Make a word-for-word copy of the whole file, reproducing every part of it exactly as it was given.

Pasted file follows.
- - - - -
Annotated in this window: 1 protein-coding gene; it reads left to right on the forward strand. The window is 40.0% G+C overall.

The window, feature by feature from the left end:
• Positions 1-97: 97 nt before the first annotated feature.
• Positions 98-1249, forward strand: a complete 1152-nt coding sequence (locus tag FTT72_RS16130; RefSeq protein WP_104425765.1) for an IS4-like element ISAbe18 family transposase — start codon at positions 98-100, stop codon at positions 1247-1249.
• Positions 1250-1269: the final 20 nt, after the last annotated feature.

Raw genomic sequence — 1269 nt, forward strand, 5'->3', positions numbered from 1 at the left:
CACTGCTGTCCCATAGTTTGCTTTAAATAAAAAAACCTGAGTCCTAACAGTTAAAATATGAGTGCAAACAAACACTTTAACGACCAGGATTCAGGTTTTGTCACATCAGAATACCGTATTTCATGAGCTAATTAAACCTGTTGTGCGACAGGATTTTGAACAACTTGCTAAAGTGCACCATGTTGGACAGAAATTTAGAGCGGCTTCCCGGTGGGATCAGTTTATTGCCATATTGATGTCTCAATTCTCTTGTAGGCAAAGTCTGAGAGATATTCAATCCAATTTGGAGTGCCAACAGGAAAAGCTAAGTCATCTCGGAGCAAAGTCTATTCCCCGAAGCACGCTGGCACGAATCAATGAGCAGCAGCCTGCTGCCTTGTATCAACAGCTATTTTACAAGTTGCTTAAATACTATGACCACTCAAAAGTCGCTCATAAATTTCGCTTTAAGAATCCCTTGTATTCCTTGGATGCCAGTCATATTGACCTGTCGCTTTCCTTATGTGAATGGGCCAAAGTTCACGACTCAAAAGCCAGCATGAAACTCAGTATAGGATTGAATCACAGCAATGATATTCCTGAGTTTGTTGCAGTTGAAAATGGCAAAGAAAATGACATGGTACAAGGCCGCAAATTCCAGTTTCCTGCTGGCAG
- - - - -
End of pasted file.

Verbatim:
Annotated in this window: 1 protein-coding gene; it reads left to right on the forward strand. The window is 40.0% G+C overall.

The window, feature by feature from the left end:
• Positions 1-97: 97 nt before the first annotated feature.
• Positions 98-1249, forward strand: a complete 1152-nt coding sequence (locus tag FTT72_RS16130; RefSeq protein WP_104425765.1) for an IS4-like element ISAbe18 family transposase — start codon at positions 98-100, stop codon at positions 1247-1249.
• Positions 1250-1269: the final 20 nt, after the last annotated feature.

Raw genomic sequence — 1269 nt, forward strand, 5'->3', positions numbered from 1 at the left:
CACTGCTGTCCCATAGTTTGCTTTAAATAAAAAAACCTGAGTCCTAACAGTTAAAATATGAGTGCAAACAAACACTTTAACGACCAGGATTCAGGTTTTGTCACATCAGAATACCGTATTTCATGAGCTAATTAAACCTGTTGTGCGACAGGATTTTGAACAACTTGCTAAAGTGCACCATGTTGGACAGAAATTTAGAGCGGCTTCCCGGTGGGATCAGTTTATTGCCATATTGATGTCTCAATTCTCTTGTAGGCAAAGTCTGAGAGATATTCAATCCAATTTGGAGTGCCAACAGGAAAAGCTAAGTCATCTCGGAGCAAAGTCTATTCCCCGAAGCACGCTGGCACGAATCAATGAGCAGCAGCCTGCTGCCTTGTATCAACAGCTATTTTACAAGTTGCTTAAATACTATGACCACTCAAAAGTCGCTCATAAATTTCGCTTTAAGAATCCCTTGTATTCCTTGGATGCCAGTCATATTGACCTGTCGCTTTCCTTATGTGAATGGGCCAAAGTTCACGACTCAAAAGCCAGCATGAAACTCAGTATAGGATTGAATCACAGCAATGATATTCCTGAGTTTGTTGCAGTTGAAAATGGCAAAGAAAATGACATGGTACAAGGCCGCAAATTCCAGTTTCCTGCTGGCAG